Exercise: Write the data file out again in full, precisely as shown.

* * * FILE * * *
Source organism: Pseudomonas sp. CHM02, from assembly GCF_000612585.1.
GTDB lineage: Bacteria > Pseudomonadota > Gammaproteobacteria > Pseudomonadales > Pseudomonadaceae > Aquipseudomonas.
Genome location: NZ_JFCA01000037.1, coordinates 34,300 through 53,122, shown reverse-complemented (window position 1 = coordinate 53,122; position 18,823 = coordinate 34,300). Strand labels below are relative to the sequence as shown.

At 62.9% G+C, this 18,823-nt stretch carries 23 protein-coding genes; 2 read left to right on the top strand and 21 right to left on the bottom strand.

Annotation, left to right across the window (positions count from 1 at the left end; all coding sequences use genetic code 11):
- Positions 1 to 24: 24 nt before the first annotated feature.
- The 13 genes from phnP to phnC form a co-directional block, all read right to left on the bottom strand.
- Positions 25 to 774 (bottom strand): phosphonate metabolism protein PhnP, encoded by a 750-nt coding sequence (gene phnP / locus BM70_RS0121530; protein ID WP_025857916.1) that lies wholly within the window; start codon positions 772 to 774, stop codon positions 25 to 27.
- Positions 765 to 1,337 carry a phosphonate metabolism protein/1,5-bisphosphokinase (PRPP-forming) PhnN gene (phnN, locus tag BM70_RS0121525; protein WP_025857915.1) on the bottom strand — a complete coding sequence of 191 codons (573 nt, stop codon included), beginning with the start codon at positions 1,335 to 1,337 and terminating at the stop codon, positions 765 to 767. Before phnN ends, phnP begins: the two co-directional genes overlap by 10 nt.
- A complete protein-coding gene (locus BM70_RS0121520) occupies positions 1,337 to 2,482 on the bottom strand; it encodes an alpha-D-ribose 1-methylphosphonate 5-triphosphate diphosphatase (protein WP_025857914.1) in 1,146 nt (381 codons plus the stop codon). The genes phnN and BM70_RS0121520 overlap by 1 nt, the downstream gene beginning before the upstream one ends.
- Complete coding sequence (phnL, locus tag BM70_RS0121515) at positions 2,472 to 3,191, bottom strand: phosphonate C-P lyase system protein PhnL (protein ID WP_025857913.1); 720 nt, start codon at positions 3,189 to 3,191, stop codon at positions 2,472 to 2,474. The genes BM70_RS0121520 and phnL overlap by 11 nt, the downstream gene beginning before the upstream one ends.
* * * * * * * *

Source organism: Pseudomonas sp. CHM02, from assembly GCF_000612585.1.
GTDB lineage: Bacteria > Pseudomonadota > Gammaproteobacteria > Pseudomonadales > Pseudomonadaceae > Aquipseudomonas.
Genome location: NZ_JFCA01000037.1, coordinates 34,300 through 53,122, shown reverse-complemented (window position 1 = coordinate 53,122; position 18,823 = coordinate 34,300). Strand labels below are relative to the sequence as shown.

At 62.9% G+C, this 18,823-nt stretch carries 23 protein-coding genes; 2 read left to right on the top strand and 21 right to left on the bottom strand.

Annotation, left to right across the window (positions count from 1 at the left end; all coding sequences use genetic code 11):
- Positions 1 to 24: 24 nt before the first annotated feature.
- The 13 genes from phnP to phnC form a co-directional block, all read right to left on the bottom strand.
- Positions 25 to 774 (bottom strand): phosphonate metabolism protein PhnP, encoded by a 750-nt coding sequence (gene phnP / locus BM70_RS0121530; protein ID WP_025857916.1) that lies wholly within the window; start codon positions 772 to 774, stop codon positions 25 to 27.
- Positions 765 to 1,337 carry a phosphonate metabolism protein/1,5-bisphosphokinase (PRPP-forming) PhnN gene (phnN, locus tag BM70_RS0121525; protein WP_025857915.1) on the bottom strand — a complete coding sequence of 191 codons (573 nt, stop codon included), beginning with the start codon at positions 1,335 to 1,337 and terminating at the stop codon, positions 765 to 767. Before phnN ends, phnP begins: the two co-directional genes overlap by 10 nt.
- A complete protein-coding gene (locus BM70_RS0121520) occupies positions 1,337 to 2,482 on the bottom strand; it encodes an alpha-D-ribose 1-methylphosphonate 5-triphosphate diphosphatase (protein WP_025857914.1) in 1,146 nt (381 codons plus the stop codon). The genes phnN and BM70_RS0121520 overlap by 1 nt, the downstream gene beginning before the upstream one ends.
- Complete coding sequence (phnL, locus tag BM70_RS0121515) at positions 2,472 to 3,191, bottom strand: phosphonate C-P lyase system protein PhnL (protein ID WP_025857913.1); 720 nt, start codon at positions 3,189 to 3,191, stop codon at positions 2,472 to 2,474. The genes BM70_RS0121520 and phnL overlap by 11 nt, the downstream gene beginning before the upstream one ends.